Animal Care

Animal welfare groups among those looking forward to Giving Tuesday

Giving Tuesday has set a high bar for fund-raising after a record-shattering year in 2020.

The nine-year tradition is a banner day for non-profit organizations worldwide. Many will raise more money in 24 hours than they have all year.

For every agency, it is a welcome boost.

“We hope we’ll see a surge in Giving Tuesday donations,” said Lisa Bloch, Communications Director for Marin Humane in Novato.

“You never know what’s going to happen so we’re putting the word out and crossing our fingers and showing off cute kittens and hoping it will incentivize people to donate!”

Giving Tuesday bills itself as “unleashing the power of radical generosity”.

It started as a grassroots movement to provide a counterbalance to holiday shopping and spending.

“Instead of spending all your money on buying things, how about expressing some generosity by giving to those in need, so that’s exactly how it got started,” said Linda Jacobs, CEO of the Center for Volunteer and Non-Profit Leadership.

CVNL provides training and resources to non-profits across the North Bay.

Many of them have tailored fundraising campaigns around the Giving Tuesday banner, while still keeping a personal approach.

“With Giving Tuesday, it’s not government or grant money, it’s people who are at home, people who care, people who are passionate about a particular issue,” noted Jacobs.

Now a worldwide phenomenon, Giving Tuesday raised almost $2.5 billion last year in the U.S. during a 24-hour period.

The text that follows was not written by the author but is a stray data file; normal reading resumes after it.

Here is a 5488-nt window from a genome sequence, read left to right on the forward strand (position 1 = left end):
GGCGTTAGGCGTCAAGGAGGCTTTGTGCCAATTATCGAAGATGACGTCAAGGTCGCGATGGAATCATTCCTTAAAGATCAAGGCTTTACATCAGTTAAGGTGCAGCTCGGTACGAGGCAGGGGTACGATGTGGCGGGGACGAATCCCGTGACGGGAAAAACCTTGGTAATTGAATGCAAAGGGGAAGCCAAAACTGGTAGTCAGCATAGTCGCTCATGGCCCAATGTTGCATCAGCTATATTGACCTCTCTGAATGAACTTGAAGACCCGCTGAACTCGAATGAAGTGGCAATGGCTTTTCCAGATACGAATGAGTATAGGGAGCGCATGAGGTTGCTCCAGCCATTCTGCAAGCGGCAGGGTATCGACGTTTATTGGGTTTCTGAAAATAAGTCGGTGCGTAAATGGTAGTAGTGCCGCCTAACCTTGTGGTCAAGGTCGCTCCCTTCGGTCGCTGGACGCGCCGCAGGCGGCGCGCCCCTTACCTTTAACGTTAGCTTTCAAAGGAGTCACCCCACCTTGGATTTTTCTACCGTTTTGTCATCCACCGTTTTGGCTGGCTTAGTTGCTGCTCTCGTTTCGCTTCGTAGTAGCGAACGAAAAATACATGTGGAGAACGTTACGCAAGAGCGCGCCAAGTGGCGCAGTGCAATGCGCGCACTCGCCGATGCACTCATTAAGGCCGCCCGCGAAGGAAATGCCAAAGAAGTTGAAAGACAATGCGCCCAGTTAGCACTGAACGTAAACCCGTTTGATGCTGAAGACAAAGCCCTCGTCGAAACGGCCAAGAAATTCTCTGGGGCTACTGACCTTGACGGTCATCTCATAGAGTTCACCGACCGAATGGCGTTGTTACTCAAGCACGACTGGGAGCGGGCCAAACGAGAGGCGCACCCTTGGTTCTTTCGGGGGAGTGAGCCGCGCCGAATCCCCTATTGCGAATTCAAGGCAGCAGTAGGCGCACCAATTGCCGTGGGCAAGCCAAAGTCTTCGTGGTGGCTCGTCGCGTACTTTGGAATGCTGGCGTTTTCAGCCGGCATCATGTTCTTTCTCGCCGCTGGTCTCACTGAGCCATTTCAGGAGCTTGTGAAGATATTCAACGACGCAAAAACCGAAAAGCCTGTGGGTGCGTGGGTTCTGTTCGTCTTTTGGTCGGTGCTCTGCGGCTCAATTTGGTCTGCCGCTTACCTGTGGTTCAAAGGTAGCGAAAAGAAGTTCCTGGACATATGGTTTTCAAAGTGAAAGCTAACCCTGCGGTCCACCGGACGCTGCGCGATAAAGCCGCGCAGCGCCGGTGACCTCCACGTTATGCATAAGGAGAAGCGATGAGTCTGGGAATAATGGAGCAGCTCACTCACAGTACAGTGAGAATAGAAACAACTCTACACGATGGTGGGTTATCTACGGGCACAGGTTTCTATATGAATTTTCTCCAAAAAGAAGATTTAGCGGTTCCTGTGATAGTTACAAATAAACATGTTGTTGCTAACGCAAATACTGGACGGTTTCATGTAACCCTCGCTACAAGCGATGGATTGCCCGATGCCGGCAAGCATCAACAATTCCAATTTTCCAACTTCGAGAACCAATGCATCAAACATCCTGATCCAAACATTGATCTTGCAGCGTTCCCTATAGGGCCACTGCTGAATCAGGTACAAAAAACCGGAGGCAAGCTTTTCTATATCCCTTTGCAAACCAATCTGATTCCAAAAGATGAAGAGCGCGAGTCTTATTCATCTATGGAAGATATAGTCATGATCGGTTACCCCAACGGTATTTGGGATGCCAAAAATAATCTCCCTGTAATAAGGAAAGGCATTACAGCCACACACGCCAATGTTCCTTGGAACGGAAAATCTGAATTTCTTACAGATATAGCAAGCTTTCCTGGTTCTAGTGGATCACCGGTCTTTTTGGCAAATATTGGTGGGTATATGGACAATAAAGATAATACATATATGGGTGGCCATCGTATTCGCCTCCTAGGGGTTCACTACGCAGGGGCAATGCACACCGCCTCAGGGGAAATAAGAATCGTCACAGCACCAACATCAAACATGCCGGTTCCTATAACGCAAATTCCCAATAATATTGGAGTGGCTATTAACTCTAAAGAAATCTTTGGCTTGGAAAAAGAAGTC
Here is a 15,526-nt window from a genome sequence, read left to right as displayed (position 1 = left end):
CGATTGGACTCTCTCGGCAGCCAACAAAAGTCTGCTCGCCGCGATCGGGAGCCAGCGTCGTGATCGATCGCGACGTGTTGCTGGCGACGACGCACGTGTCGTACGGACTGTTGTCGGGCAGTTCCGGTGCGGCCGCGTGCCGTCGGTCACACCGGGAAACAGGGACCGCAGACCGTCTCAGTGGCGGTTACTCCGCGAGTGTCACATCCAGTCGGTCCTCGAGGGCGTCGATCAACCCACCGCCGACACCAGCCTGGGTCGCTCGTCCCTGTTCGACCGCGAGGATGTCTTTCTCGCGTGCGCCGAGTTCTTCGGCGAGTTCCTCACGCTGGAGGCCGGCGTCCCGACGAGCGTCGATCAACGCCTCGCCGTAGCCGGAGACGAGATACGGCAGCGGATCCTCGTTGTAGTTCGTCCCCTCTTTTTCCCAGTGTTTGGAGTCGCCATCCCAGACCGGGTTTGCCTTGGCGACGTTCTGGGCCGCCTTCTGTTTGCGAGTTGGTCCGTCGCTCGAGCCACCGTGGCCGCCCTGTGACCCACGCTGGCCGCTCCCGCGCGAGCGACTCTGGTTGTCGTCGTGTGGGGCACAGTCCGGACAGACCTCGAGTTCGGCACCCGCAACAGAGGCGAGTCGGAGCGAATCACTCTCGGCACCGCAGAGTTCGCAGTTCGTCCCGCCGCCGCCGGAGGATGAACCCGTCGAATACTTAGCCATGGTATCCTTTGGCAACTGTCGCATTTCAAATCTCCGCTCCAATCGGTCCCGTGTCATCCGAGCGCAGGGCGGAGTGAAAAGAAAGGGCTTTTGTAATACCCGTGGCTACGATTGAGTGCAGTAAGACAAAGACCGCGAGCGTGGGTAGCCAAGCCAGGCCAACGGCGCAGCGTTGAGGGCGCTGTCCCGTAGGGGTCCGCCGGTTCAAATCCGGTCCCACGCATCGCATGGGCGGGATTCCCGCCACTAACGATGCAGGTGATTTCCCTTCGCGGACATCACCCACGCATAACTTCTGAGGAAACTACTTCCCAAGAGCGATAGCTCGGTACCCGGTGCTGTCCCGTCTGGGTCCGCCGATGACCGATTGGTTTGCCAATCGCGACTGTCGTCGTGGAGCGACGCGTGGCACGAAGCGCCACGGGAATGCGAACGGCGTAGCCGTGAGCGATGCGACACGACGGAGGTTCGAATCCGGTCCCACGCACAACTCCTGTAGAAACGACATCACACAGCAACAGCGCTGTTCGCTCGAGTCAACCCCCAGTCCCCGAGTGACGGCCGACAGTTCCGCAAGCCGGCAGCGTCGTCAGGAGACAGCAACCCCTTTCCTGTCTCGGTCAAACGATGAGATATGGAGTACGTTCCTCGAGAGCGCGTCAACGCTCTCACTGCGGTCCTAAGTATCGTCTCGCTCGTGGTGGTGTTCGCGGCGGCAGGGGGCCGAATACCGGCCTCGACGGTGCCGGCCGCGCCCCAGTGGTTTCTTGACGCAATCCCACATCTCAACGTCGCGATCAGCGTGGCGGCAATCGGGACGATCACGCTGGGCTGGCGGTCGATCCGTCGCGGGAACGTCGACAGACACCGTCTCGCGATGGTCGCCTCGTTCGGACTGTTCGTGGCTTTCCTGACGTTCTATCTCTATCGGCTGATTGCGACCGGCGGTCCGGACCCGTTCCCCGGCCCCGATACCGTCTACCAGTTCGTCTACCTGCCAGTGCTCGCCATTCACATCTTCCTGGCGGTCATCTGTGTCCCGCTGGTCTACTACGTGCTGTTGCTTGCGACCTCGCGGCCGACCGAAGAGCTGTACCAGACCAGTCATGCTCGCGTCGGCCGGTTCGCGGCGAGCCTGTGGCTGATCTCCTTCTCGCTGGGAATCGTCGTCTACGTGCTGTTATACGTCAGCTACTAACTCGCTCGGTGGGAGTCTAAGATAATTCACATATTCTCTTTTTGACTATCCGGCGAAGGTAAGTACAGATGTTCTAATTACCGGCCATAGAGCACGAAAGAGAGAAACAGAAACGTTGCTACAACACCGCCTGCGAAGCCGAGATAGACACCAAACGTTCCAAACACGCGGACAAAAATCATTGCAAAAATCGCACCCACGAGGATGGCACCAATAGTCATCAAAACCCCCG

That was a 25% increase over the year before, even after the pandemic forced many charities to shut offices, layoff staff, and shed volunteers.

Organizations were forced to go online with fundraising and found that virtual events exceeded their expectations.  

“And people in the community are used to to it as well and prefer not having to get in their car or get dressed up and they are giving more, so giving has changed,” said Jacobs.

“As for the future, I think it’s unknown because these are challenging times and we’re learning and pivoting from the way we used to do things.”

For its part, Marin Humane is emphasizing its Pet Safety Net this year, a program providing mobile services and vouchers for veterinary care, food and other needs to help keep pets and their people together.

“Our Pet Safety Net is growing, the numbers of people who need some extra help with their pets financially, that’s been growing quite a bit,” said Bloch.

The shelter is grateful for loyal supporters who support not only their facility, but other animal welfare organizations too.

“We have many wonderful animal shelters in the Bay Area and we’re really lucky, but we all run on a really thin margin so we appreciate any donation.”